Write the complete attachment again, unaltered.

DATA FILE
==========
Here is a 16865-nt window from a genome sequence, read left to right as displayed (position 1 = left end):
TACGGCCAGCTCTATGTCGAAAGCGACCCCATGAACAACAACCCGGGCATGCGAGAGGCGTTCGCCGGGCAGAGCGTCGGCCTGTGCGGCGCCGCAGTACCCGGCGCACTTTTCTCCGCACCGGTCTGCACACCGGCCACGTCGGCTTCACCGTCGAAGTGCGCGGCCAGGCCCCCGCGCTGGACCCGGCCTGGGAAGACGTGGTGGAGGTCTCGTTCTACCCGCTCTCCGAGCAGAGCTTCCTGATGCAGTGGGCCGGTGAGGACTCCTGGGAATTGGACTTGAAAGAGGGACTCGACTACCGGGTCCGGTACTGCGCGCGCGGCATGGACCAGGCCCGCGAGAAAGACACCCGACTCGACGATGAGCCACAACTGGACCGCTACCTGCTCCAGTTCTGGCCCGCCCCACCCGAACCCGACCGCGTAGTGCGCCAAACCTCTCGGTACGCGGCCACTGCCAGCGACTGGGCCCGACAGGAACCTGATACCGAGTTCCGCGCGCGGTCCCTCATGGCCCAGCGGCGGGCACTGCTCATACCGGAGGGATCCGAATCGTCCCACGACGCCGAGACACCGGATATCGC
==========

Here is a 16865-nt window from a genome sequence, read left to right as displayed (position 1 = left end):
TACGGCCAGCTCTATGTCGAAAGCGACCCCATGAACAACAACCCGGGCATGCGAGAGGCGTTCGCCGGGCAGAGCGTCGGCCTGTGCGGCGCCGCAGTACCCGGCGCACTTTTCTCCGCACCGGTCTGCACACCGGCCACGTCGGCTTCACCGTCGAAGTGCGCGGCCAGGCCCCCGCGCTGGACCCGGCCTGGGAAGACGTGGTGGAGGTCTCGTTCTACCCGCTCTCCGAGCAGAGCTTCCTGATGCAGTGGGCCGGTGAGGACTCCTGGGAATTGGACTTGAAAGAGGGACTCGACTACCGGGTCCGGTACTGCGCGCGCGGCATGGACCAGGCCCGCGAGAAAGACACCCGACTCGACGATGAGCCACAACTGGACCGCTACCTGCTCCAGTTCTGGCCCGCCCCACCCGAACCCGACCGCGTAGTGCGCCAAACCTCTCGGTACGCGGCCACTGCCAGCGACTGGGCCCGACAGGAACCTGATACCGAGTTCCGCGCGCGGTCCCTCATGGCCCAGCGGCGGGCACTGCTCATACCGGAGGGATCCGAATCGTCCCACGACGCCGAGACACCGGATATCGC